Usually, fibrates are well tolerated. Urticaria, anaemia, headaches, fatigue, and hair loss are some of the side effects. Gallstones can be brought on by all of the fibrates, which also raise biliary cholesterol concentrations. There have been reports of minor reductions in alkaline phosphatase and minor elevations in liver transaminase enzymes. Patients on fibrates may need to decrease their warfarin dosage by 30% because fibrates remove warfarin from albumin-binding sites. 60% to 90% of an oral dosage of fibrates is eliminated in the urine, primarily as glucuronide conjugates. Fibrate usage is contraindicated in cases of renal insufficiency and Liver dysfunction.2,3

FAQs

What is the difference between fibrates and statins?

Both of these groups are cholesterol-lowering drugs. Statins (eg, atorvastatin, simvastatin)  are used to lower LDL cholesterol levels by inhibiting an enzyme called HMG-CoA reductase. Statins reduce the risk of cardiovascular events like heart attacks and stroke. Fibrates on the other hand primarily target triglyceride levels in the blood and can also increase HDL cholesterol levels. These drugs function by activating a receptor called PPAR-alpha, which regulates the expression of genes involved in lipid metabolism.5

Can we take fibrates and statins together?

The treatment with a fibrate and statin combination offers clinical benefits that are superior to treatment with fibrate alone, but this combination increases the risk of side effects, particularly renal side effects. Therapy should thus be carefully monitored.6

Which group of cholesterol-lowering drugs is considered the most favorite amongst clinicians?

Statins are generally favored by clinicians for lowering cholesterol due to their effectiveness in reducing LDL "bad" cholesterol levels and their documented ability to reduce the risk of cardiovascular events like heart attacks and strokes.7

 Summary

  • Hyperlipidemia is a condition when you have increased levels of plasma cholesterol or triglycerides in your body.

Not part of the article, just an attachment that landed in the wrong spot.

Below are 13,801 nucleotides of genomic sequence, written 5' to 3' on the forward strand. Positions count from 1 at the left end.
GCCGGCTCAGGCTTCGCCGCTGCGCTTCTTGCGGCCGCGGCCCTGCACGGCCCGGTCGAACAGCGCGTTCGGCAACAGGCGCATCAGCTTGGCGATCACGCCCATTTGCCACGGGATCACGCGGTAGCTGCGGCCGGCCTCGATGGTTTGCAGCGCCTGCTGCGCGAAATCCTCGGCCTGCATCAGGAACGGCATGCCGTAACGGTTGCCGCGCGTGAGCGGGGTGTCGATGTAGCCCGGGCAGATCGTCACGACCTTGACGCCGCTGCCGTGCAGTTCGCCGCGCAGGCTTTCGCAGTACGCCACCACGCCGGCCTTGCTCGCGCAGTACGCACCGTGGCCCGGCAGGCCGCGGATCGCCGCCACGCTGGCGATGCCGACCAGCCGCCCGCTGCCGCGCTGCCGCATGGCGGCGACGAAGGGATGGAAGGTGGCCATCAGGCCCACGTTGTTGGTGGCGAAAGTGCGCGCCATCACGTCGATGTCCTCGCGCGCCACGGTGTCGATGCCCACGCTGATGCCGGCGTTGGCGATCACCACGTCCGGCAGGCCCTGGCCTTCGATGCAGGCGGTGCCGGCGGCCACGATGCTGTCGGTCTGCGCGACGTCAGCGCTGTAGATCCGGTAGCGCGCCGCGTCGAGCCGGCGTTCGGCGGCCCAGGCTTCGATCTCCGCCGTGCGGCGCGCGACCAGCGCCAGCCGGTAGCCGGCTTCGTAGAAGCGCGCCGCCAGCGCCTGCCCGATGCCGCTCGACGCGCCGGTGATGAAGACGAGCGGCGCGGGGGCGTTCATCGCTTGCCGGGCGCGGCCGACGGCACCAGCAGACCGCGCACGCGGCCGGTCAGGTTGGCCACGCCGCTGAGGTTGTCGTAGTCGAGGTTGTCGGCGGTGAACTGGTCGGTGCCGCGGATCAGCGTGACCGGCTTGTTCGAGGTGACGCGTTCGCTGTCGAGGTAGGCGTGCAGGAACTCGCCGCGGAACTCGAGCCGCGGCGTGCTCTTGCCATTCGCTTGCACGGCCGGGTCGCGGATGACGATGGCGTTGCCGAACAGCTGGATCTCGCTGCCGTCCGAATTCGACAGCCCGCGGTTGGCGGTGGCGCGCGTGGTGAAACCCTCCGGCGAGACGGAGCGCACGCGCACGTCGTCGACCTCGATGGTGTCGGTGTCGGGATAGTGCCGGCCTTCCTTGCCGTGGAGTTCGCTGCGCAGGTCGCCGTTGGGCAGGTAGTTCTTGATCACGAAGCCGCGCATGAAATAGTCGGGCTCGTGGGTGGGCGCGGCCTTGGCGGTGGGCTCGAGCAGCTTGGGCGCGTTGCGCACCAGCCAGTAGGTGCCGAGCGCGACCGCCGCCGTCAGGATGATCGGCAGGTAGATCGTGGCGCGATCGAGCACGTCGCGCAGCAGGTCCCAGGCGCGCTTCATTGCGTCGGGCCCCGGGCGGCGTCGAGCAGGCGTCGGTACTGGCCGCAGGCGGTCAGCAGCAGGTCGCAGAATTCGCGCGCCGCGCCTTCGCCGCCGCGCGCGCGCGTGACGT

• It does not show any symptoms hence it is important that you take routine blood analysis to find the disorder.
  • Fibrates are a class of drugs which are used to treat hyperlipidemia.
  • Take these medications only on the advice of your physician.
  • Follow the instructions from your pharmacist and if you find any discomfort or undesirable effects report to your healthcare provider immediately.
  • Try to maintain good lifestyle habits of exercise, diet, and take care of your health!

References

  1. P Mumthaj, P Natarajan, A.M Janani, J Vijay, V Gokul. A global review article on hyperlipidemia. IJPSRR [Internet]. 2021 May 15 [cited 2024 Feb 12];68(1). Available from: https://globalresearchonline.net/journalcontents/v68-1/18.pdf
  2. Shattat GF. A review article on hyperlipidemia: types, treatments and new drug targets. Biomed Pharmacol J [Internet]. 2014 Dec 30 [cited 2024 Feb 12];7(2):399–409. Available from: http://www.biomedpharmajournal.org/absdoic.php?snoid=504
  3. Fazio S, Linton MF. The role of fibrates in managing hyperlipidemia: Mechanisms of action and clinical efficacy. Curr Atheroscler Rep [Internet]. 2004 Mar [cited 2024 Feb 12];6(2):148–57. Available from: http://link.springer.com/10.1007/s11883-004-0104-8
  4. Staels B, Dallongeville J, Auwerx J, Schoonjans K, Leitersdorf E, Fruchart JC. Mechanism of action of fibrates on lipid and lipoprotein metabolism. Circulation [Internet]. 1998 Nov 10 [cited 2024 Feb 12];98(19):2088–93. Available from: https://www.ahajournals.org/doi/10.1161/01.CIR.98.19.2088
  5. Sahebkar A, Serban MC, Mikhailidis DP, Toth PP, Muntner P, Ursoniu S, et al. Head-to-head comparison of statins versus fibrates in reducing plasma fibrinogen concentrations: A systematic review and meta-analysis. Pharmacological Research [Internet]. 2016 Jan 1 [cited 2024 May 20];103:236–52. Available from: https://www.sciencedirect.com/science/article/pii/S1043661815302085
  6. Choi, Hye Duck, et al. “Safety and Efficacy of Fibrate–Statin Combination Therapy Compared to Fibrate Monotherapy in Patients with Dyslipidemia: A Meta-Analysis.” Vascular Pharmacology, vol. 65–66, Feb. 2015, pp. 23–30. ScienceDirect, Available from: https://doi.org/10.1016/j.vph.2014.11.002.
  7. “High Cholesterol Numbers Got You Down?” Cleveland Clinic, Accessed 20 May 2024. Available from: https://my.clevelandclinic.org/health/treatments/antihyperlipidemic.

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Koushika M

Master's degree, Medicinal and Pharmaceutical Chemistry, SRMIST, Kattankulathur, Chennai, Tamil Nadu

Koushika is a freelance writer with strong background in the field of Pharmaceutical Sciences. She has an expertise of combining her medical knowledge with writing and provide reliable health content.